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Augmented reality app shows Idaho Anne Frank Human Rights Memorial in a new way

The Gaming, Interactive Media, and Mobile program at Boise State University aims to supplement the memorials message in an interactive way.

BOISE, Idaho — The Boise State University Games, Interactive Media, and Mobile (GIMM) program is working on an augmented reality app to see the Idaho Anne Frank Human Rights Memorial in a whole new way.

The Anne Frank Memorial, located in the heart of Boise, is the only one of its kind in the United States. Among quotes etched in stone, tucked behind the statue of Anne Frank herself, a spiral column sits idle reading five acts: language, avoidance, discrimination, violence, elimination.

It's called the Spiral of Injustice - the centerpiece of the GIMM augmented reality project.

"We teach you about propaganda, things like that. Then avoidance, we teach you about how people don't really do anything, they're like, 'it doesn't affect me,'" Program Manager Alan Tucker said. "I'm really inspired by making technology that can change lives, help people understand different concepts, things like that."

Through an iPad, GIMM students demonstrated how their app displays a reality on screen that differs from the naked human eye. The halls and walls of the memorial are supplemented with propaganda posters, bystanders, and victims. Through the five stages, a user is guided to make sense of it all.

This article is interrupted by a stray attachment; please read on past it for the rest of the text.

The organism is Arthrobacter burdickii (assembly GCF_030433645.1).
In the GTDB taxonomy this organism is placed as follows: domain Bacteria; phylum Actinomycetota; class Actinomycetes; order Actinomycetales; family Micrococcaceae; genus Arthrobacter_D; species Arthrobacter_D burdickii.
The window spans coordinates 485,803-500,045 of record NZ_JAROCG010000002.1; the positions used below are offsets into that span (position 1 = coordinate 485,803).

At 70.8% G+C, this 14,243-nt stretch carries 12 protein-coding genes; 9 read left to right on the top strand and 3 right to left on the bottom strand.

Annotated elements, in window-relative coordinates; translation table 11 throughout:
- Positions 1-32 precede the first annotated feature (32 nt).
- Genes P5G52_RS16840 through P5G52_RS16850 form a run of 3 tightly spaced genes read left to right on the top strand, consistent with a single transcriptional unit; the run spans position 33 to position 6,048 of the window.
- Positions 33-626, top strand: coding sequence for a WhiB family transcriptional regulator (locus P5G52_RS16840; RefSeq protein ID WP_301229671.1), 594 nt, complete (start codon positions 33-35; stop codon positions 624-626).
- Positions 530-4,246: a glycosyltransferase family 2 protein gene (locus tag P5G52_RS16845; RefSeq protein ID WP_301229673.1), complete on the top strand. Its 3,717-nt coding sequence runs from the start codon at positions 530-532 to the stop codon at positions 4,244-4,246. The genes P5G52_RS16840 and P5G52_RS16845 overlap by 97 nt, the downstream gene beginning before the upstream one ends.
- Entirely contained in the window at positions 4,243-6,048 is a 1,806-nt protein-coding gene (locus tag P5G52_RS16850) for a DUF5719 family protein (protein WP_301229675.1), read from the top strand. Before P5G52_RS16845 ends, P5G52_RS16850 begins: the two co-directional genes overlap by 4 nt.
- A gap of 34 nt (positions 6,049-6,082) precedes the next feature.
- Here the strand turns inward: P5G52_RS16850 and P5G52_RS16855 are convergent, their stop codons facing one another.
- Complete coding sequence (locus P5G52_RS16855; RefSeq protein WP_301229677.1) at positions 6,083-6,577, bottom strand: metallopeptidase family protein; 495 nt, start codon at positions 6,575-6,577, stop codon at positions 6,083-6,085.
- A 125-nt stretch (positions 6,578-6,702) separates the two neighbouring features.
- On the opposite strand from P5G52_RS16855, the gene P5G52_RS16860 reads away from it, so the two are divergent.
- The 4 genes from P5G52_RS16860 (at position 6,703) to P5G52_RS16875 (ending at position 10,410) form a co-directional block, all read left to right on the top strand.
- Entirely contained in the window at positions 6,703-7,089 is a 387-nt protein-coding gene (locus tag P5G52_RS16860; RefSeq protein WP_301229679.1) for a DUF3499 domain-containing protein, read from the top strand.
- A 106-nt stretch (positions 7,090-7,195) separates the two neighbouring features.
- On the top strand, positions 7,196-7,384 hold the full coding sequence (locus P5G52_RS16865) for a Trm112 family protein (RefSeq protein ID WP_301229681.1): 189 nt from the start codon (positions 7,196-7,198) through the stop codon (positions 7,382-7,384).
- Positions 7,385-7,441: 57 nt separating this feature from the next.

"We can take that technology and instead of creating wedges between people, push them together, make them understand that we're all neighbors," GIMM Director Anthony Ellertson said.

The Department of Homeland Security funded the project, according to Ellertson. The team garnered inspiration for the project after multiple instances of vandalism and defacement targeted the memorial, as KTVB has previously reported.

The project will be in 'full gear' next year, according to Ellertson. The team wants the app to connect younger audiences - specifically ages 13-25 - with the events of the Holocaust.

"I want people to come here. That's where I want, everyone needs to come to the memorial. I want people to come here, sit by the waterfall. Think about what it means. Think about technology and what it's doing to our communities," Tucker said. "But then realize what this community has, you know, it's not all digital. It's here. We have this beautiful place in Boise. You can be here, and you can live it, and it just it's one of the most beautiful things."

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